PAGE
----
2019: My Favourite Books

Happy New Year, everyone!

I’m doing my now-traditional yearend reading wrap-up, and either I’m getting pickier with age or I’ve really had a so-so reading year (very likely).  Excluding re-reads, I’ve only had two 5* reads in 2019.  And I thought having only four 5* reads in 2017 was bad…

So my two very favourite books of 2019:

KJ Charles’ ANY OLD DIAMONDS (romance): KJ Charles continues to be an autobuy author for me this year, and ANY OLD DIAMONDS lived up to my expectations.  I went in thinking the pretext was slightly flimsy, and uh… I was wrong, to say the least.  An utterly delicious and satisfying romance.

Rachel Neumeier’s BLACK DOG (fantasy): I finished making my way through Neumeier’s entire backlist this year and have no regrets.  BLACK DOG (and its sequels) is a bit different to the rest of her novels in the sense it’s urban fantasy, but not your everyday urban fantasy.  As I said earlier in the year, “Yes, there are werewolves and action, but it’s full of feels and relationships, and of course, great worldbuilding”.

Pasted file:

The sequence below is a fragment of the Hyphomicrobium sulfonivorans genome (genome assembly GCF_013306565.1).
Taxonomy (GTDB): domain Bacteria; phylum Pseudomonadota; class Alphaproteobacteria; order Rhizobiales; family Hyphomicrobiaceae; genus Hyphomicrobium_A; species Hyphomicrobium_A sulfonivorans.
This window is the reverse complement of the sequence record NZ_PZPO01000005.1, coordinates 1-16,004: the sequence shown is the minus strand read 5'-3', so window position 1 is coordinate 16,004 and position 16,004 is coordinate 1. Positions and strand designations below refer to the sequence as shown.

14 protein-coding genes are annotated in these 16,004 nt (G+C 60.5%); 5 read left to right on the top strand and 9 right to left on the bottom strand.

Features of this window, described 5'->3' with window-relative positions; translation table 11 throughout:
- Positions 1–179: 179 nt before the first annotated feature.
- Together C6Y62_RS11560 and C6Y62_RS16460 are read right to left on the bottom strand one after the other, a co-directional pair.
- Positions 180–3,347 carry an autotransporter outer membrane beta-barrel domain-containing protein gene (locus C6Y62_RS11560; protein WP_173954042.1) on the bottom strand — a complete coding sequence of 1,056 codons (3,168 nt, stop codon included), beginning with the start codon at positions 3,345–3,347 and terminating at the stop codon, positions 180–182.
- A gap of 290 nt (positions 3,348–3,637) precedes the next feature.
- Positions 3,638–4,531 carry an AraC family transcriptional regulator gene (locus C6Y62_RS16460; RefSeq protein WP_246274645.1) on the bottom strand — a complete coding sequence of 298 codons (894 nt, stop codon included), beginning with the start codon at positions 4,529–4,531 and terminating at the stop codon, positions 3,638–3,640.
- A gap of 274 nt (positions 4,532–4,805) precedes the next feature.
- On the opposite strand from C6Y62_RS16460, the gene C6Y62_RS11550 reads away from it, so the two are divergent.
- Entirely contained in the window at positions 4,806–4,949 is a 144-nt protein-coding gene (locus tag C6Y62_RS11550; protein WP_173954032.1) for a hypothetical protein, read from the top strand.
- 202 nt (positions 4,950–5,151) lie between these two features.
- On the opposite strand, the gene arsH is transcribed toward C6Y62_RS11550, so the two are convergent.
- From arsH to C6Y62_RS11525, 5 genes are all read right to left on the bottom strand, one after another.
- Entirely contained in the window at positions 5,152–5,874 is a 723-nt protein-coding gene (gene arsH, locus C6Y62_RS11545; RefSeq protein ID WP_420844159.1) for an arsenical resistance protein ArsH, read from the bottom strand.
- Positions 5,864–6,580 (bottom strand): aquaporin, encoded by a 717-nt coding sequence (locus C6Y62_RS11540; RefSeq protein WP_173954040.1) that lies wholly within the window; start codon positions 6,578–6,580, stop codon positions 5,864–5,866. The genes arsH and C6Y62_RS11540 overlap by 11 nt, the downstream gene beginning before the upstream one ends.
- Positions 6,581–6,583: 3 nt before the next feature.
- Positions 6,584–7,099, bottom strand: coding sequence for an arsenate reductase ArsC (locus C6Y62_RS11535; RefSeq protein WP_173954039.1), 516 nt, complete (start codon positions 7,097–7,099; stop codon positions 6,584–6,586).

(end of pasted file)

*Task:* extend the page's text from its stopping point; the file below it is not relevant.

And because that feels a bit light, here are some of my other favourite reads of 2019 – not quite 5* reads, but not far off either.

  • Obviously, the rest of Rachel Neumeier’s Black Dog series, including all the short stories
  • T Kingfisher’s CLOCKWORK BOYS was such a fun hilarious romp – I’ve bounced off her fantasy books before, but this one really worked for me
  • Mary Burchell’s Warrender series – as I said here, the combination of period-contemporary London and Burchell’s evident love of music was catnip to me, and I pretty much inhaled these books
  • Alex Acks’ WIRELESS AND MORE STEAM-POWERED ADVENTURES was the perfect follow-up to last year’s MURDER ON THE TITANIA – they’re madcap steampunk heist stories with heart, and more people need to read them
  • And last but not least, I feel Kate Stradling’s writing gets more and more confident – her Cinderella retelling SOOT AND SLIPPER was beautifully-written, and her surprise release OLIVER INVICTUS ended Oliver’s story on the most perfect note

 

 

 

 

 

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